TopFive Insurers Depend on Medicare for Growth

american insurance companies depend on medicare and medicaid for growth and revenue

According to a report from Health Affairs, the top five American insurers are becoming increasingly dependent on Medicare and Medicaid for enrollment, revenue, and profit growth.

The report states that UnitedHealthcare, Anthem, Aetna, Cigna, and Humana cover a collective 43 percent of the U.S. population. Thanks to the reality of an aging population, Medicare and Medicaid account for approximately 60 percent of that revenue base and 20 percent of their membership.

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All five companies saw increases in overall enrollment, while four of the five insurers reported growth in enrollment by at least 20 percent from 2010 to 2016.

UnitedHealthcare, for example, reported an enrollment boost of 33 percent from 2010 to 2016.

This membership increase has expanded more over the course of the 2010 to 2016 period than the five years prior to the study, which references the efficacy of the passage of the Affordable Care Act. Signed into law in March of 2010, the Affordable Care Act doubtlessly led to increased enrollments in Medicare and Medicaid services.

The numbers bear that out, of course.

Increased Enrollment  Due to Medicare and Medicaid

Across the five companies, Medicare and Medicaid enrollments doubled from 12.8 million to 25.5 million between 2010 and 2016.

Humana and Anthem have Medicare and Medicaid to thank for two-thirds of their increased enrollment growth in the reported period. Humana claims one-third of its members as enrollees in Medicare Advantage programs, with another five million holding Humana Part D plans.

Consider that Medicare Advantage plays a huge role, as the top five companies account for 52 percent of the market. The companies have adapted their respective approaches to meet the growing enrollments of Medicare and Medicaid, positioning themselves as feasible options in the marketplace. 

They’ve actively sought plans active in the Medicare and Medicaid markets. In some cases, companies have even acquired other smaller groups with considerable Medicare business. That was the case when Anthem, formerly WellPoint, scooped up Amerigroup and its Medicaid-heavy membership in 2012.

By adapting to changing markets and obtaining companies with substantial Medicare and Medicaid enrollment bases, companies are not only intensifying their support but expanding into different states. The aforementioned Anthem deal pushed the company into 20 new states. Comparably, Aetna’s 2013 acquisition of Coventry kicked up a million Medicaid members and expanded its base from 12 to 16 states.

UnitedHealthcare has wisely partnered with AARP to further its lead down the road. The collaboration doles out Part D plans along with AARP, plus it includes several regional plans with a spotlight on Medicare Advantage. As of 2016, UnitedHealthcare’s venture seems to be working: they’ve got Medicaid plans in 22 states.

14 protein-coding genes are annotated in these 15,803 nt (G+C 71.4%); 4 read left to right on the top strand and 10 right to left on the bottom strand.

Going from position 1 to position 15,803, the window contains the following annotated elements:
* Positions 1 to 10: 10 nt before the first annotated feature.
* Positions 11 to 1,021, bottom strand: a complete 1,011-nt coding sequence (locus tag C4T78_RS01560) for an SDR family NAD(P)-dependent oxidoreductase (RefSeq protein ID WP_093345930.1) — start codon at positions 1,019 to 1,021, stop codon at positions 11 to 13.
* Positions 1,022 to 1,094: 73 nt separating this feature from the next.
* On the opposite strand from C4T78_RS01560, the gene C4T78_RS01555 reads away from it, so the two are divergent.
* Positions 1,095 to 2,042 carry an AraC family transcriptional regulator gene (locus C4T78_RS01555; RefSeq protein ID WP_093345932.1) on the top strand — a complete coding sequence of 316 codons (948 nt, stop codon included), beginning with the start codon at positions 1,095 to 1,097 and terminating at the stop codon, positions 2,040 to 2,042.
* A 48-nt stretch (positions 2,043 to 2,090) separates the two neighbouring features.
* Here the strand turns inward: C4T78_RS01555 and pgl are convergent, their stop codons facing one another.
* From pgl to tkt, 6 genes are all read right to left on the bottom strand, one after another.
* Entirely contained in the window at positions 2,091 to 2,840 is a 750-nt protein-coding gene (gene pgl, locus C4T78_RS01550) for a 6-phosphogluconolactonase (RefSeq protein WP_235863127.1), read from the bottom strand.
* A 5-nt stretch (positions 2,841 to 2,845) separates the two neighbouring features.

If there’s an outlier of the top five insurers, it may be Cigna. They seem to have benefitted the least from any Medicare and Medicaid contributions, with the smallest member share out of the five companies holding these plans.

According to the Health Affairs report, it’s clear the Affordable Care Act hasn’t dented the ability of the country’s top five insurer’s to hold profitable status. On the contrary, it seems many enterprises have been able to build a larger base and enjoy benefits from improved access and increased enrollment interest in Medicare and Medicaid.

With more people able to participate in these programs, more companies can take advantage and provide comprehensive services.

National Growth Among Insurers

And because these insurers have increased their capacity and spread services to more states, the eradication of active Medicare and Medicaid dead zones seems to be taking place. This has enabled large companies to move into spaces that were without ample coverage or that lacked coverage in the first place.

Geography remains a significant hurdle when it comes to producing plans that work for more people, but the model of the Affordable Care Act has provided a framework for insurers. By progressing with more Medicare and Medicaid investment and plunging into more developing markets, the top insurers can grow enrollment and consequently improve earnings.

And with more consumers exploring alternatives in services like Medicare Advantage, options for more accommodating care are also part of the discussion. That only enhances the capability for quality service and care for customers across the United States.